What? You don’t believe we have a head gardener let alone a staff of hundreds? Perhaps we exaggerate just a tad…But the point is that basil is going great guns, so water it, snip it, and get cooking. We like to look ahead to those basil-less days of Autumn and winter and make some pesto (freezes like a dream) and basil butter.

Basil butter couldn’t be simpler to make and it too freezes like a pro. It’s just the thing to pull out of the freezer on a cold winter’s day. Defrost, then spread on a crusty baguette and you’ll feel like you’re in the south of France, without the hassle of airport security.

But don’t freeze it all because summer isn’t gone yet. It’s perfect slathered on an ear of corn, then topped with some grated parmesan cheese and a healthy sprinkle of chipotle chile powder. Couldn’t be easier and everyone will think you’re a Michelin starred chef. Well, maybe not that crab apple of a neighbor but you’re never going to please her, are you?

 Corn on the cob with basil butter, parmesan cheese and chipotle chile

1 stick unsalted butter, cut into chunks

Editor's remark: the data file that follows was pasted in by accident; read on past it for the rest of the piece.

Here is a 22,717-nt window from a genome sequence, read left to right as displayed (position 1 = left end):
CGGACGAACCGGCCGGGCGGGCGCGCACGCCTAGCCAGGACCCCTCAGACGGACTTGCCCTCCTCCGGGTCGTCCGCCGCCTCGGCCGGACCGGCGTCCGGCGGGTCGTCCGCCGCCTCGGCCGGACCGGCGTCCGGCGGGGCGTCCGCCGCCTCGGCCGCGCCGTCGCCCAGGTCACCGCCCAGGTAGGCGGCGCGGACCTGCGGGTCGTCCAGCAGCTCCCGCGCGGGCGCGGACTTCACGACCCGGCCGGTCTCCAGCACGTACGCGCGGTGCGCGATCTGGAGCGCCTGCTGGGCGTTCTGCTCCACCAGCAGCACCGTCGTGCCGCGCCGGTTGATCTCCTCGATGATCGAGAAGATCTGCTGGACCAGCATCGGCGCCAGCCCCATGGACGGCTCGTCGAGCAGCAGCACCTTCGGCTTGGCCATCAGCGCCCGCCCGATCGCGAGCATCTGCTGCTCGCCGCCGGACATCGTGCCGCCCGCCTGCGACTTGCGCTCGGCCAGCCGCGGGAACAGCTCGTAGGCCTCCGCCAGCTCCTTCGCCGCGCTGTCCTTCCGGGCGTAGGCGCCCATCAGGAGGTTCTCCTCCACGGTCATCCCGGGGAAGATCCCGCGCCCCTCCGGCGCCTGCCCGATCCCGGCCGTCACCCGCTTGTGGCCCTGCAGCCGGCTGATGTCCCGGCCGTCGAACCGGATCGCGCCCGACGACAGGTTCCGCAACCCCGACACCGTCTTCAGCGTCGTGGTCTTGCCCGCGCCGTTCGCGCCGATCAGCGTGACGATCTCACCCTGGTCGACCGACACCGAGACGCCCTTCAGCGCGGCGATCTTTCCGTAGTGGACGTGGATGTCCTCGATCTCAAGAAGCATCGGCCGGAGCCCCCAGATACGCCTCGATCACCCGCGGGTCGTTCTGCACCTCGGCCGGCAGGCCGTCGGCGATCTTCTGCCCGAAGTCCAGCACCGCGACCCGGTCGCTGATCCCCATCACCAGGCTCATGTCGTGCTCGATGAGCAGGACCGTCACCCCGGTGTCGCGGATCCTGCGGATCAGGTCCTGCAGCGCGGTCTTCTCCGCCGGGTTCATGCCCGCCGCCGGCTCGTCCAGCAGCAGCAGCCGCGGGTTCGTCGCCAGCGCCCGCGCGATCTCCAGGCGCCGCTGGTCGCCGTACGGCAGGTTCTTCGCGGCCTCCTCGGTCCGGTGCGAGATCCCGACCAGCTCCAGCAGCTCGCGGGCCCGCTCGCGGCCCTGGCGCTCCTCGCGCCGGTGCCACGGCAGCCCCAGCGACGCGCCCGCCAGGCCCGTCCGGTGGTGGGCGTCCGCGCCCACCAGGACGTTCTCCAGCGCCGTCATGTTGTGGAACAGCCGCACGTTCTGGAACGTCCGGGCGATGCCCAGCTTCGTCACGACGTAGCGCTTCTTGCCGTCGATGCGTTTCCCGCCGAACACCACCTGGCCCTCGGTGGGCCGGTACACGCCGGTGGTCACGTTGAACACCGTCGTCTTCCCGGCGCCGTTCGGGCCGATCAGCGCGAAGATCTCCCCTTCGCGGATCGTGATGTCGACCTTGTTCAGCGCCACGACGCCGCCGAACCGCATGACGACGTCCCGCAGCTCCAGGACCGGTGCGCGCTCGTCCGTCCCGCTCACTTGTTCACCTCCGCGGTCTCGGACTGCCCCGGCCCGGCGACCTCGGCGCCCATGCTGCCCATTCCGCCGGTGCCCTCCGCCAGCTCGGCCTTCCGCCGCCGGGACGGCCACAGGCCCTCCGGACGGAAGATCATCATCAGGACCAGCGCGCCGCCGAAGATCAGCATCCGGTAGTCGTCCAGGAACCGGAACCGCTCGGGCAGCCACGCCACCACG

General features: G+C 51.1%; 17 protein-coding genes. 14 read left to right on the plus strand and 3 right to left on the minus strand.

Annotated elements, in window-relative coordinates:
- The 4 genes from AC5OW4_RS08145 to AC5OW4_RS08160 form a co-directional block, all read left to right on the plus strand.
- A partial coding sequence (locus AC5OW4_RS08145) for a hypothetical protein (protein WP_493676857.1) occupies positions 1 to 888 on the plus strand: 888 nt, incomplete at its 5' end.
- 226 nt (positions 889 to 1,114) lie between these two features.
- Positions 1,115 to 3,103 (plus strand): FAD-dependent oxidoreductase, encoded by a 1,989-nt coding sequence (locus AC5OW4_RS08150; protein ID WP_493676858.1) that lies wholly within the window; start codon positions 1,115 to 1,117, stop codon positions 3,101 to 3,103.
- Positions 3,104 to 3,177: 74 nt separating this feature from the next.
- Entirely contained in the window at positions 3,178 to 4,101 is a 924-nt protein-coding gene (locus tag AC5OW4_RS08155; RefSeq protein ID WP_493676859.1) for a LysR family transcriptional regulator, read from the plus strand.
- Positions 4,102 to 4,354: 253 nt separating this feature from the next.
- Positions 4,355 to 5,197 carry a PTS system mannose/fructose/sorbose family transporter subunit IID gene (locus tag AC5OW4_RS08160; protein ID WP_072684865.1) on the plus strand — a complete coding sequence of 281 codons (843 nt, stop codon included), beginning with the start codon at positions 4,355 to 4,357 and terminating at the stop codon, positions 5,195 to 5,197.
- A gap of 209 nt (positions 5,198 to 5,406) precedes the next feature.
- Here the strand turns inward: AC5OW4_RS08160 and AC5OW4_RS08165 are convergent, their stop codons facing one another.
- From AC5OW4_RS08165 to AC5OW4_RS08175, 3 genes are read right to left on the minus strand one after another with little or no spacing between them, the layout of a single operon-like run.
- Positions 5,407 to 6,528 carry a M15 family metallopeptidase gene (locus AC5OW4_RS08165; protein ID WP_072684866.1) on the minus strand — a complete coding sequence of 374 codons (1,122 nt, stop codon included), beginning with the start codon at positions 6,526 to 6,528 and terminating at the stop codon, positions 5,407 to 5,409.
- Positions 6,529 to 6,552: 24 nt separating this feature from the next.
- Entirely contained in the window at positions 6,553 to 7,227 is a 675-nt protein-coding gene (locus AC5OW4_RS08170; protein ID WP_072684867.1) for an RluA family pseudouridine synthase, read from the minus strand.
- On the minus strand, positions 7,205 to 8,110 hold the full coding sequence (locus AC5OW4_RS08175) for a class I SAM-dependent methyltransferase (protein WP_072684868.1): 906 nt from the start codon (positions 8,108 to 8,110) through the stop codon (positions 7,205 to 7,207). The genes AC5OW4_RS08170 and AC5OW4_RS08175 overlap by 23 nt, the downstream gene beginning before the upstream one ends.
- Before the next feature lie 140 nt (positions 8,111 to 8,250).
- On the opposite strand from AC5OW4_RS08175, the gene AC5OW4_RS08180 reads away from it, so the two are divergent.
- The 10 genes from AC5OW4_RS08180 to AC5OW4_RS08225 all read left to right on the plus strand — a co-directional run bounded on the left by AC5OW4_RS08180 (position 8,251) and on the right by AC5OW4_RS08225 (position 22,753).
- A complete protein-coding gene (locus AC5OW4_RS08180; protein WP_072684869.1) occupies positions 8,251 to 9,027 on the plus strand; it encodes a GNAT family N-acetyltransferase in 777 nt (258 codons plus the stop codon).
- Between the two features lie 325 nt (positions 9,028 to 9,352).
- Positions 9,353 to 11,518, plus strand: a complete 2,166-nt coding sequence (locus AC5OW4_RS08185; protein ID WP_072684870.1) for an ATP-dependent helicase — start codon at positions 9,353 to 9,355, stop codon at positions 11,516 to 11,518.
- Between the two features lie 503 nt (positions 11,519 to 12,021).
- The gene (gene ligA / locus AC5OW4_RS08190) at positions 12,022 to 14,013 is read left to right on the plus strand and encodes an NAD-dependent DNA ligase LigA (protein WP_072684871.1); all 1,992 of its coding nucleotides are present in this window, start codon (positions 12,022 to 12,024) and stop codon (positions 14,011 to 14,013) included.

heaping cup of basil leaves

salt

Corn

To garnish:

Parmesan cheese

Chipotle chile powder

In the small bowl of food processor, place the basil leaves and butter. Blitz until the basil is chopped and nicely mixed with the butter. Taste and add salt as needed. Place in a bowl and keep refrigerated until ready to use.

Boil or microwave your corn. Microwaving is super easy – simply place an unshucked ear in the microwave and cook for 3 minutes. To serve, peel the corn, spread on some of the basil butter, sprinkle with the grated parmesan cheese and a healthy sprinkle of the chipotle chile powder.

Chile rubbed chicken thighs with double chile barbecue sauce